Technology, Big Data

When Hadoop is like a food blender

chef and sous-chef needed

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As is often the case recently, I was having a conversation with colleagues back at HP towers about Hadoop and in particular the maturing market for an Hadoop appliance. The context was how clients gain benefit from an appliance but simultaneously from a consulting roadmap, given that an appliance is somewhat baked already (and here's the start of the food analogy). At this point I got up from my desk, and wandered off in search of the Consulting "big brains" that keep this particular marketer informed and honest. The big brain I found was Rick Peterson, and he likened combining an appliance with consulting as akin to a food blender. "How so?" I asked, knowing Rick wouldn't be able to resist, and so it began....

"An Hadoop cluster is much like a food processor," he said. "It’s capable of processing all sorts of things and producing amazing combinations for meals, but out of the box it can be a bit complex and requires both a chef with a vision of what the outcome will be and a sous chef  who can operate it sufficiently, blending the various things you put into it to help deliver on the vision.  Not everything that comes out of the food processor is the completed product, but the food processor allows you to bring together various kinds of ingredients and help build the basis of some fairly sophisticated meals.  No chef, no sous chef, no delivery of the vision.  The chef is the data scientist and the sous chef may be some combination of data engineers and operations staff."

He was now on a role with his food analogy - it was close to lunch, and we all know Technology Consultants need feeding. He continued. "The other interesting thing about using a food processor is that to make a lot of food you usually don’t use bigger and bigger food processors, you divide the work into batches and process them in parallel to process and produce the desired quantities within the limitations of how many sous chefs with food processors you can have in the kitchen at the same time.  You produce more and faster by breaking the work up into manageable pieces and make maximum use of all the resources and space you have at your disposal."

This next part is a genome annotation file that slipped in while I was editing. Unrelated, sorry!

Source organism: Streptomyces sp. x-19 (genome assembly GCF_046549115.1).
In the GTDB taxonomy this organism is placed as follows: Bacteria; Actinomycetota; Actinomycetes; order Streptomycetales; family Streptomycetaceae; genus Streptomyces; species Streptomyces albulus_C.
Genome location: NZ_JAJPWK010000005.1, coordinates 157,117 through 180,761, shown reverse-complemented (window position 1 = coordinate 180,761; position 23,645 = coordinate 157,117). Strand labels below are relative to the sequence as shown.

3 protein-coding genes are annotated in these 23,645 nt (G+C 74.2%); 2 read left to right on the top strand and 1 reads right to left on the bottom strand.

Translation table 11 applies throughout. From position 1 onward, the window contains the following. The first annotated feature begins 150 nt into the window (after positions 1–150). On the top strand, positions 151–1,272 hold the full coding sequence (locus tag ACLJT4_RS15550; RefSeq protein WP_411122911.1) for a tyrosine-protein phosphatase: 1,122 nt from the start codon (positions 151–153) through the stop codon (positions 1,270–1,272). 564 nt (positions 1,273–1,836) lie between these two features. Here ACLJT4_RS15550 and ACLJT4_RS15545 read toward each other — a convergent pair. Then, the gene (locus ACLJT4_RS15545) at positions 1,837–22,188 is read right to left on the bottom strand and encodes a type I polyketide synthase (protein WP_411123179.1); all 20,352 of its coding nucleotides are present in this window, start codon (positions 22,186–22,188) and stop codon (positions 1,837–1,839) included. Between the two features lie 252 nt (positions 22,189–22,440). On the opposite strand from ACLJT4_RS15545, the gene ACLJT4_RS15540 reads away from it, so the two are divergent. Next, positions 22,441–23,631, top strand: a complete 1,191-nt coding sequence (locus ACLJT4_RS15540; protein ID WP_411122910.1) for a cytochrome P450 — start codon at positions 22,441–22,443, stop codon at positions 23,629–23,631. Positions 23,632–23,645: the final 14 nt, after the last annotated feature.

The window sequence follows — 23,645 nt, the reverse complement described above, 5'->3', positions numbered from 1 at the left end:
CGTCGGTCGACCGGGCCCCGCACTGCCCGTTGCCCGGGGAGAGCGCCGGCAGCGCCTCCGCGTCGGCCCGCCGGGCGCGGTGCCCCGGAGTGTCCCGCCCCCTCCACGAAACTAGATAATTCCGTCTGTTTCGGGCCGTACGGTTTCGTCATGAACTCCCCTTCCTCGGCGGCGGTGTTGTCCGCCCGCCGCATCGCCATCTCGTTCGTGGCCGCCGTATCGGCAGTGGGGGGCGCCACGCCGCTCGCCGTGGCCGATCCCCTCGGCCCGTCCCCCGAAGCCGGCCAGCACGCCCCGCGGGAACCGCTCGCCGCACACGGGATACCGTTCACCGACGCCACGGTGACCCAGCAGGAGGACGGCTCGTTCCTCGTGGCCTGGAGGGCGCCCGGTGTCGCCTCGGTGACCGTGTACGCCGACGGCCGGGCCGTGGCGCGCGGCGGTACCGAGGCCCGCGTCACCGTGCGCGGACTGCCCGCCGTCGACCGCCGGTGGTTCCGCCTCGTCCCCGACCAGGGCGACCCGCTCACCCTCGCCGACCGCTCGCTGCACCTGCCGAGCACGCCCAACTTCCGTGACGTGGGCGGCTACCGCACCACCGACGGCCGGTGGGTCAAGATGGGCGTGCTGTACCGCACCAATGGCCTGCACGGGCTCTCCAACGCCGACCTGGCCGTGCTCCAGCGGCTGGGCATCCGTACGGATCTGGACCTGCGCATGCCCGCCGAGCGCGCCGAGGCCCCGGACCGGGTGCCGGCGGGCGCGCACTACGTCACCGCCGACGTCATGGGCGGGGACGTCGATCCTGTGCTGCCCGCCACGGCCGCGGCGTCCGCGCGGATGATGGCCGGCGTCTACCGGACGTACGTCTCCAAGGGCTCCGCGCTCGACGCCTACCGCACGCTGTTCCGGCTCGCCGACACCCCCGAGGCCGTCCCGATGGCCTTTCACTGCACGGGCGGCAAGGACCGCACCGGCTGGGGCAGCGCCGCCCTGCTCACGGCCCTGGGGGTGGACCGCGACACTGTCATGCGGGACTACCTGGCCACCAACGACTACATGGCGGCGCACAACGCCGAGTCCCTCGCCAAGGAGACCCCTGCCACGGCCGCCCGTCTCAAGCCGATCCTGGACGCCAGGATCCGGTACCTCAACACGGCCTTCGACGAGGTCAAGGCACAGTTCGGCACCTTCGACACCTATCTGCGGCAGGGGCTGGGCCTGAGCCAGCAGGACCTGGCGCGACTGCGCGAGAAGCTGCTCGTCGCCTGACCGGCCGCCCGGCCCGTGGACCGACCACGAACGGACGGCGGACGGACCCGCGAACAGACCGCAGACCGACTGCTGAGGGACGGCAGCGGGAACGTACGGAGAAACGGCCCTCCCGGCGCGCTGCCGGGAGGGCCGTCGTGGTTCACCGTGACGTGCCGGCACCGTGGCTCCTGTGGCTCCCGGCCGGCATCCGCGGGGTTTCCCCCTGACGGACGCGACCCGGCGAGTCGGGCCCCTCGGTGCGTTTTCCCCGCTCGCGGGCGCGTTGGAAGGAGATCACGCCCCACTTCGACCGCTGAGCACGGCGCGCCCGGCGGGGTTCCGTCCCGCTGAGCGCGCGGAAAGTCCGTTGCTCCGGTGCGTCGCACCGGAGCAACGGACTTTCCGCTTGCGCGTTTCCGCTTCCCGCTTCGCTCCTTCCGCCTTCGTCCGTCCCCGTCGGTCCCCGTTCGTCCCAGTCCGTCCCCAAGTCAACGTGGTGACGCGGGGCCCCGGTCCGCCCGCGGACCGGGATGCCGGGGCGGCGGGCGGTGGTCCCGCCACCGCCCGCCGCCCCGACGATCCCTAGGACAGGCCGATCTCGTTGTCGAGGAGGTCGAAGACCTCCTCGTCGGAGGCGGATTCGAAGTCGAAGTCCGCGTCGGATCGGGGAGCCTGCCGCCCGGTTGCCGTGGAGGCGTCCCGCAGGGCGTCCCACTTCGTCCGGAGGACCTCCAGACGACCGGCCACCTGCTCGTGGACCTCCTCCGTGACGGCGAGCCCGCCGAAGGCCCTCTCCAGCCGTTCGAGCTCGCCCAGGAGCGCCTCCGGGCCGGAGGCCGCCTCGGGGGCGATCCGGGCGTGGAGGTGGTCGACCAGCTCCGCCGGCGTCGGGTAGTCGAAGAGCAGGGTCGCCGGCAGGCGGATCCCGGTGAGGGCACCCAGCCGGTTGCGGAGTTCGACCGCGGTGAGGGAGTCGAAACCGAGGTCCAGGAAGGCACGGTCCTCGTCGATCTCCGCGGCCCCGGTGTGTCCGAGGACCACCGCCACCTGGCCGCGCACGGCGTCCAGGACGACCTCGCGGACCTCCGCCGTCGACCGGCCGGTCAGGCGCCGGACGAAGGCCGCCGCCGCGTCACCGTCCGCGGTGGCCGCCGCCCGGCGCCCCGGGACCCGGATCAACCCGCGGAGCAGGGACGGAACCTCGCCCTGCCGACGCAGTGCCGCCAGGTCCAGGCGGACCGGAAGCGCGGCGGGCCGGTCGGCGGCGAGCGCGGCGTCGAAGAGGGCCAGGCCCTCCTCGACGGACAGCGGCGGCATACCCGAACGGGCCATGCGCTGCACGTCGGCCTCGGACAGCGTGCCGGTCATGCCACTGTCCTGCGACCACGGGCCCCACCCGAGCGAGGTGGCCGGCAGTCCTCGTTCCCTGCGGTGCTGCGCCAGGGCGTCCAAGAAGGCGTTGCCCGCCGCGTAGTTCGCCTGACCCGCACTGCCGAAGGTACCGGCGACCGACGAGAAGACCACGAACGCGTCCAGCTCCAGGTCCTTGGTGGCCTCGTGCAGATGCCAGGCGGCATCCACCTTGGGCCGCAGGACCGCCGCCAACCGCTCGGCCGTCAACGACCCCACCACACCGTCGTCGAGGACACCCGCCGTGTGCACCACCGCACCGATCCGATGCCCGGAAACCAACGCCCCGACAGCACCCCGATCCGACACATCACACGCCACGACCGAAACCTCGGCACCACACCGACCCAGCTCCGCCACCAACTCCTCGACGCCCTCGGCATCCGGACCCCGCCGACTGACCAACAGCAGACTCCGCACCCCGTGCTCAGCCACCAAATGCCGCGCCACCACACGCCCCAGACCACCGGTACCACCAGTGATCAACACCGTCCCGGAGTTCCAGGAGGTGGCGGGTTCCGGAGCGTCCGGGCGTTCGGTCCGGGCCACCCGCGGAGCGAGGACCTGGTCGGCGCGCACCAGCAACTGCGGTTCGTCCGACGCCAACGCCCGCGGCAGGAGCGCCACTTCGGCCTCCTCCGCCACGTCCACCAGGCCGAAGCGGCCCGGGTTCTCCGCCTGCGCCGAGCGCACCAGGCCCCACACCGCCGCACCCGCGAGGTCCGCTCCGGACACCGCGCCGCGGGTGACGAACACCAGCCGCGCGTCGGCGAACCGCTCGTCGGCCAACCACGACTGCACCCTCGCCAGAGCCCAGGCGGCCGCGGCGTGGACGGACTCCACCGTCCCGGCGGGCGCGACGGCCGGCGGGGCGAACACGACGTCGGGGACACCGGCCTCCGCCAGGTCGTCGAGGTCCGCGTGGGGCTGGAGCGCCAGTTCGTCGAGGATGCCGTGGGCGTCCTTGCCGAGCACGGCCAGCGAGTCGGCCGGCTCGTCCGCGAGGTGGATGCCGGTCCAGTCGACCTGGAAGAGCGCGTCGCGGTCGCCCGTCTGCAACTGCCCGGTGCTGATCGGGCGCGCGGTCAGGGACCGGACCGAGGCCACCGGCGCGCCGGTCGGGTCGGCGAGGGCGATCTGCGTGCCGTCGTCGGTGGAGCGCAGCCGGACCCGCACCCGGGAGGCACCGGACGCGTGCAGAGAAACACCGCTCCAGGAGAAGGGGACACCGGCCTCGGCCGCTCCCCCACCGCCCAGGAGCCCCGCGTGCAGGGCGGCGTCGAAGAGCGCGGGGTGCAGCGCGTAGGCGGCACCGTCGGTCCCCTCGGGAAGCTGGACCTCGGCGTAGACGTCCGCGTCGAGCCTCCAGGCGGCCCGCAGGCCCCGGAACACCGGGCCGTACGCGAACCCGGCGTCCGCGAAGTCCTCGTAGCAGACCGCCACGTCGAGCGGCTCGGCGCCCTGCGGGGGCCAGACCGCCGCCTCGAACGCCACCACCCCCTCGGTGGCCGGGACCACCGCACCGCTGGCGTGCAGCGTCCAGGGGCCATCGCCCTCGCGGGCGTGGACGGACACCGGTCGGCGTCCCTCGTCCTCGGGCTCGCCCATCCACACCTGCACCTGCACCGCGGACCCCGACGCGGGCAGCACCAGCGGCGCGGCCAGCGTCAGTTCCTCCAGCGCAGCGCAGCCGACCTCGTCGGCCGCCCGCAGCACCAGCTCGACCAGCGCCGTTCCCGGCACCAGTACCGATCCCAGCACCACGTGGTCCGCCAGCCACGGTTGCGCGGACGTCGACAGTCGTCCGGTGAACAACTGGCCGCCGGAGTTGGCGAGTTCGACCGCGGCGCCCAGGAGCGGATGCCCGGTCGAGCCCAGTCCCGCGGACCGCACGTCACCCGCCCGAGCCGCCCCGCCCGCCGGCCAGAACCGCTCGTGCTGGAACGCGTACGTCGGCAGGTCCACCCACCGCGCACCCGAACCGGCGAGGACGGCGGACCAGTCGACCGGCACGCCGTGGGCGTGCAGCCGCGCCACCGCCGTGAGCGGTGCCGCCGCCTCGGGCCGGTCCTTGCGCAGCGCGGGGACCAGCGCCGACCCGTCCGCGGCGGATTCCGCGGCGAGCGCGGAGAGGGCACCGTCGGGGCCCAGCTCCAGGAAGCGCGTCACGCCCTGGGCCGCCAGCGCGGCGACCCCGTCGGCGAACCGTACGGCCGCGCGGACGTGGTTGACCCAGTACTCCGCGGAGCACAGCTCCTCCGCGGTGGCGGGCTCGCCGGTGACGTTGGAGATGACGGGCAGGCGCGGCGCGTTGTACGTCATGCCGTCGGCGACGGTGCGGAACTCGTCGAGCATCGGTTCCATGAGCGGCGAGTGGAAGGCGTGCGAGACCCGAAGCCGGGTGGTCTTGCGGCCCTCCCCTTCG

So there we have it, Rick Peterson, the Gordon Ramsey of Hadoop

 As for the Roadmap Service I talked of earlier – it predates having to consider how it works with an appliance. It was created at a time when customers weren’t getting a lot of configuration information and the infant mortality of POCs and pilots was high.  The market has matured beyond early adopter over the past 14 months. So now we get the best of both worlds from it

- At works for those that have already made a decision to go with Hadoop, and helps sizing and configuring of their first cluster, and understanding the impact of introducing Hadoop and its operations into their organization. 

- At the same time the service helps the customer through the thought process of what their initial goals are for Hadoop, helps them decide on a configuration based up HP’s reference architecture – be that some combination of appliance and additional cluster configuration, straight appliance, or straight reference architecture – and then provide them with a Roadmap that includes what we recommend they do from a people, process as well as technology planning standpoint. 

So there we have it, roadmap consulting and a reference architecture or appliance in one. Who'd have known when appliance was mentioned, it conjured up images of a food appliance! 

 


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